Seven children holding up small strings of fish

Piccolotti Children Fishing at Boyle’s Camp, c. 1928.

The children are standing on what appears to be a wharf or bridge with a wooden railing, and are holding up several strings of small fish they have presumably caught from Big River. A fishing pole is held upright by one child. The youngest are wearing overalls, and some are barefoot. 

Pete Piccolotti, his wife Rosa, and their family of eight children lived on what used to be the Mendocino Lumber Company’s Lower Ranch, which was located 14 miles up Big River from Mendocino. Since the 1890s, this ranch raised vegetables and fruit, notably apples, for the various logging camps, and hay was grown there to feed the working animals. Woodsmen could stop at the ranch on their way to camp. In addition to providing food to the camps, the Piccolotti family also brought truckloads of fresh produce into Mendocino to sell to the townsfolk.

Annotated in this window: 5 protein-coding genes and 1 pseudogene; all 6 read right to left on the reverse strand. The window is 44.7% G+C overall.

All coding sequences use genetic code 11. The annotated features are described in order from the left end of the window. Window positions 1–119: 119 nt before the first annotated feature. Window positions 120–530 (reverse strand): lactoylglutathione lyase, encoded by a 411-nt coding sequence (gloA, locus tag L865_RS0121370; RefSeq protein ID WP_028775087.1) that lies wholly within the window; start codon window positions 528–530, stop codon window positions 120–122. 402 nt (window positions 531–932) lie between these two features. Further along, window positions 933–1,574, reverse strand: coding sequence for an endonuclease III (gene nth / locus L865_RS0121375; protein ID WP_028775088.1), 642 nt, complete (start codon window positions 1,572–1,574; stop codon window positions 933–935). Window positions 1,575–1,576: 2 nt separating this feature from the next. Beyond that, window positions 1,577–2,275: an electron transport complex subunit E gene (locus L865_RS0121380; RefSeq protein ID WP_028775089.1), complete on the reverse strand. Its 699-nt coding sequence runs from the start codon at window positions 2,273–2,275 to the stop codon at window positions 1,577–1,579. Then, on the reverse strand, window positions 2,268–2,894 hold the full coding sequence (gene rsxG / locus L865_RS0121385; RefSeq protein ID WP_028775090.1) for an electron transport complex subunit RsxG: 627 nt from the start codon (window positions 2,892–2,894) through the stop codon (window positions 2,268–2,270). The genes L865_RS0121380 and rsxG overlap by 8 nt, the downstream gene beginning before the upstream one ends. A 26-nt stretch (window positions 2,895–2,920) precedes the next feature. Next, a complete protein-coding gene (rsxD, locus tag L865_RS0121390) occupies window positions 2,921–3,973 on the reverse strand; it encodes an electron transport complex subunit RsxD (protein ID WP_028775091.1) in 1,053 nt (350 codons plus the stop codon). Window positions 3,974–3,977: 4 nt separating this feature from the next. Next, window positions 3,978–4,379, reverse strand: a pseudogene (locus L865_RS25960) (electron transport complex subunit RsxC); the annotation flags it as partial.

Boyle’s Camp was located downriver from their ranch, near what became the Mendocino Woodlands.

Children pictured are (left to right): Fred, George, Ida, Louis, Henry, Albert, and (in front) Emil. Alice, the youngest sibling, was not born yet.

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